RNA Polymerase II cluster dynamics predict mRNA output in living cells
Protein clustering is a hallmark of genome regulation in mammalian cells. However, the dynamic molecular processes involved make it difficult to correlate clustering with functional consequences in vivo. We developed a live-cell super-resolution approach to uncover the correlation between mRNA synthesis and the dynamics of RNA Polymerase II (Pol II) clusters at a gene locus. For endogenous β-actin genes in mouse embryonic fibroblasts, we observe that short-lived (~8 s) Pol II clusters correlate with basal mRNA output. During serum stimulation, a stereotyped increase in Pol II cluster lifetime correlates with a proportionate increase in the number of mRNAs synthesized. Our findings suggest that transient clustering of Pol II may constitute a pre-transcriptional regulatory event that predictably modulates nascent mRNA output.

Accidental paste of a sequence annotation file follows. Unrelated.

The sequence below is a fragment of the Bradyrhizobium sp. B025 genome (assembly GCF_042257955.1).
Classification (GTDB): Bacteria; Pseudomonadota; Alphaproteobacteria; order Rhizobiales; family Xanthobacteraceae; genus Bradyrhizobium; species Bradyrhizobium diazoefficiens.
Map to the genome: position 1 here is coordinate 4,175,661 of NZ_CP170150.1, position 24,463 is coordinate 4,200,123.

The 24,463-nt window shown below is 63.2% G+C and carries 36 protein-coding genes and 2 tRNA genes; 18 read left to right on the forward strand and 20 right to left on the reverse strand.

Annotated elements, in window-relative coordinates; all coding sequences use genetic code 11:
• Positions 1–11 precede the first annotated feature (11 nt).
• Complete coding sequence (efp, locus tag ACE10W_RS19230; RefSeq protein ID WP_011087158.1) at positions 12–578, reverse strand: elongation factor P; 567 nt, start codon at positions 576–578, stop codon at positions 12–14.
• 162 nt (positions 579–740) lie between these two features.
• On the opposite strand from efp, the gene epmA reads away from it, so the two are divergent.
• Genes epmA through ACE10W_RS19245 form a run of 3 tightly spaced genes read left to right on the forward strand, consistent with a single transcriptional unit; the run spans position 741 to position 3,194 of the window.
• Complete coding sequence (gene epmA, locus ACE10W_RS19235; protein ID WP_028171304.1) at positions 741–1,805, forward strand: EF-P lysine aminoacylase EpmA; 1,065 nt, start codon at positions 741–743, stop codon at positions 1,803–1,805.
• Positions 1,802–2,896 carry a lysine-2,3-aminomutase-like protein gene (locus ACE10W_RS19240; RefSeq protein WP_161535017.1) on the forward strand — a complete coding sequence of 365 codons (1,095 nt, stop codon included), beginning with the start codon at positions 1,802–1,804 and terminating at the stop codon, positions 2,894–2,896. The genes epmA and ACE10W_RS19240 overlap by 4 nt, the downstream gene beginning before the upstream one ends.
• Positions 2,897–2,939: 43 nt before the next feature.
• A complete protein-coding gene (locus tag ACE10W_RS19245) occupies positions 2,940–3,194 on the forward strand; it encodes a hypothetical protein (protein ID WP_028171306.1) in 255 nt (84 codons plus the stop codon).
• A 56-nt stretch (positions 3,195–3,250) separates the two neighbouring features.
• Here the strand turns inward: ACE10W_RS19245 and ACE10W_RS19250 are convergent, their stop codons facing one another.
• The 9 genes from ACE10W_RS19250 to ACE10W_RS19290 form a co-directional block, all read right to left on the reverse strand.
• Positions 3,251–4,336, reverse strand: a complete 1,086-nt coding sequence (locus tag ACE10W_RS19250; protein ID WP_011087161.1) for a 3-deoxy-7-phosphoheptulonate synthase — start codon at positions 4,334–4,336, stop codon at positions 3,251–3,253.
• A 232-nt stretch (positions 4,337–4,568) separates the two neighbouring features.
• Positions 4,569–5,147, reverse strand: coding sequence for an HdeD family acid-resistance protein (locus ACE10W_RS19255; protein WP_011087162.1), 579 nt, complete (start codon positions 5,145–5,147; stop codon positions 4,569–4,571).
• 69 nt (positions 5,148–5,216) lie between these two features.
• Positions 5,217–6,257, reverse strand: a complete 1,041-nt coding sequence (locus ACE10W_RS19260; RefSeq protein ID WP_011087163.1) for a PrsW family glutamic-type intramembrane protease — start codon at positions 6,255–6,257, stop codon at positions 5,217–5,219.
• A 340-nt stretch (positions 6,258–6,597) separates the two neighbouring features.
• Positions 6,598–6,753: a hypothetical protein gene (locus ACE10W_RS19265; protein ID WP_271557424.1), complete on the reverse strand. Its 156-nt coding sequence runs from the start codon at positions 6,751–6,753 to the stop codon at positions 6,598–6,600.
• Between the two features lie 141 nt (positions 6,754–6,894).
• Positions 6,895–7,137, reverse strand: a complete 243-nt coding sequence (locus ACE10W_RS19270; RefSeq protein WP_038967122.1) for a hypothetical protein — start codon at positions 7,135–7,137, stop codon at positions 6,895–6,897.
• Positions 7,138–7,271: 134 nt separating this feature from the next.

Article and author information
- Xiaowei Zhuang, Howard Hughes Medical Institute, Harvard University, United States
- Received: December 8, 2015
- Accepted: May 2, 2016
- Accepted Manuscript published: May 3, 2016 (version 1)
- Version of Record published: June 30, 2016 (version 2)
© 2016, Cho et al.
This article is distributed under the terms of the Creative Commons Attribution License permitting unrestricted use and redistribution provided that the original author and source are credited.
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